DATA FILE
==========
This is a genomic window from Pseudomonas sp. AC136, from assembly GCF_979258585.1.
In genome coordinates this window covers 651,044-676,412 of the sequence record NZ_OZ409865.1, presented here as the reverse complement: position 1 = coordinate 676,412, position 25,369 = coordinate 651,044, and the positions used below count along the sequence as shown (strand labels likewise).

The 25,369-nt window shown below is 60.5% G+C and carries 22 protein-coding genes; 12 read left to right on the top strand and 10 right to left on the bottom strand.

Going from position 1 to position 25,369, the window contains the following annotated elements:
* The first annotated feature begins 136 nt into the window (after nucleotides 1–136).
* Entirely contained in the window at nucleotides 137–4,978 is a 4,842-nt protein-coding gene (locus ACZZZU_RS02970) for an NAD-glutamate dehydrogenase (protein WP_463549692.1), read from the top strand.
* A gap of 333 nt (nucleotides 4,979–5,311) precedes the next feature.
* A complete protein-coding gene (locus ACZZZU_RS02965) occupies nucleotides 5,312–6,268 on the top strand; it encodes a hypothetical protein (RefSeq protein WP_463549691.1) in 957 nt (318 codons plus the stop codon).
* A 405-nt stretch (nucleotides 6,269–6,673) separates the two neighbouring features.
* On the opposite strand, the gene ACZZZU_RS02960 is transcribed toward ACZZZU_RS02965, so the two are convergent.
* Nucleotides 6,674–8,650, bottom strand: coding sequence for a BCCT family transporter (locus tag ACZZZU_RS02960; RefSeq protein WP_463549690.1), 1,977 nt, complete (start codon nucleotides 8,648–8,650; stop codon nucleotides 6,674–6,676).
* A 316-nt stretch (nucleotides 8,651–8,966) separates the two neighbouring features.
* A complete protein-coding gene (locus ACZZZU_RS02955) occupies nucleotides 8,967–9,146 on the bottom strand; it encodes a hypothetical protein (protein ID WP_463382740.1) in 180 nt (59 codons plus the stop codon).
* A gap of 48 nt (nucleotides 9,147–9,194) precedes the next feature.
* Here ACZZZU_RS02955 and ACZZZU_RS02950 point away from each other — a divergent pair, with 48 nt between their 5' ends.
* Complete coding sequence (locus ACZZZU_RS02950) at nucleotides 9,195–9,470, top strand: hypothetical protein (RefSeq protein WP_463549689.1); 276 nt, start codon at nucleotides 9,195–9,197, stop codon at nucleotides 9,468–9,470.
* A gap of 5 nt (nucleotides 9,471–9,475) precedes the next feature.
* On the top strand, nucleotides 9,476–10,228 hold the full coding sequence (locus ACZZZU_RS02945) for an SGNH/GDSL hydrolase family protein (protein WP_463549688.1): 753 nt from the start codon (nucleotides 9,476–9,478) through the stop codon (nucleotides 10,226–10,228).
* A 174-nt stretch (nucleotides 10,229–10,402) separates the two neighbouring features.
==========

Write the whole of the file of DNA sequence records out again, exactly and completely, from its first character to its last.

This is a genomic window from Pseudomonas sp. AC136, from assembly GCF_979258585.1.
In genome coordinates this window covers 651,044-676,412 of the sequence record NZ_OZ409865.1, presented here as the reverse complement: position 1 = coordinate 676,412, position 25,369 = coordinate 651,044, and the positions used below count along the sequence as shown (strand labels likewise).

The 25,369-nt window shown below is 60.5% G+C and carries 22 protein-coding genes; 12 read left to right on the top strand and 10 right to left on the bottom strand.

Going from position 1 to position 25,369, the window contains the following annotated elements:
* The first annotated feature begins 136 nt into the window (after nucleotides 1–136).
* Entirely contained in the window at nucleotides 137–4,978 is a 4,842-nt protein-coding gene (locus ACZZZU_RS02970) for an NAD-glutamate dehydrogenase (protein WP_463549692.1), read from the top strand.
* A gap of 333 nt (nucleotides 4,979–5,311) precedes the next feature.
* A complete protein-coding gene (locus ACZZZU_RS02965) occupies nucleotides 5,312–6,268 on the top strand; it encodes a hypothetical protein (RefSeq protein WP_463549691.1) in 957 nt (318 codons plus the stop codon).
* A 405-nt stretch (nucleotides 6,269–6,673) separates the two neighbouring features.
* On the opposite strand, the gene ACZZZU_RS02960 is transcribed toward ACZZZU_RS02965, so the two are convergent.
* Nucleotides 6,674–8,650, bottom strand: coding sequence for a BCCT family transporter (locus tag ACZZZU_RS02960; RefSeq protein WP_463549690.1), 1,977 nt, complete (start codon nucleotides 8,648–8,650; stop codon nucleotides 6,674–6,676).
* A 316-nt stretch (nucleotides 8,651–8,966) separates the two neighbouring features.
* A complete protein-coding gene (locus ACZZZU_RS02955) occupies nucleotides 8,967–9,146 on the bottom strand; it encodes a hypothetical protein (protein ID WP_463382740.1) in 180 nt (59 codons plus the stop codon).
* A gap of 48 nt (nucleotides 9,147–9,194) precedes the next feature.
* Here ACZZZU_RS02955 and ACZZZU_RS02950 point away from each other — a divergent pair, with 48 nt between their 5' ends.
* Complete coding sequence (locus ACZZZU_RS02950) at nucleotides 9,195–9,470, top strand: hypothetical protein (RefSeq protein WP_463549689.1); 276 nt, start codon at nucleotides 9,195–9,197, stop codon at nucleotides 9,468–9,470.
* A gap of 5 nt (nucleotides 9,471–9,475) precedes the next feature.
* On the top strand, nucleotides 9,476–10,228 hold the full coding sequence (locus ACZZZU_RS02945) for an SGNH/GDSL hydrolase family protein (protein WP_463549688.1): 753 nt from the start codon (nucleotides 9,476–9,478) through the stop codon (nucleotides 10,226–10,228).
* A 174-nt stretch (nucleotides 10,229–10,402) separates the two neighbouring features.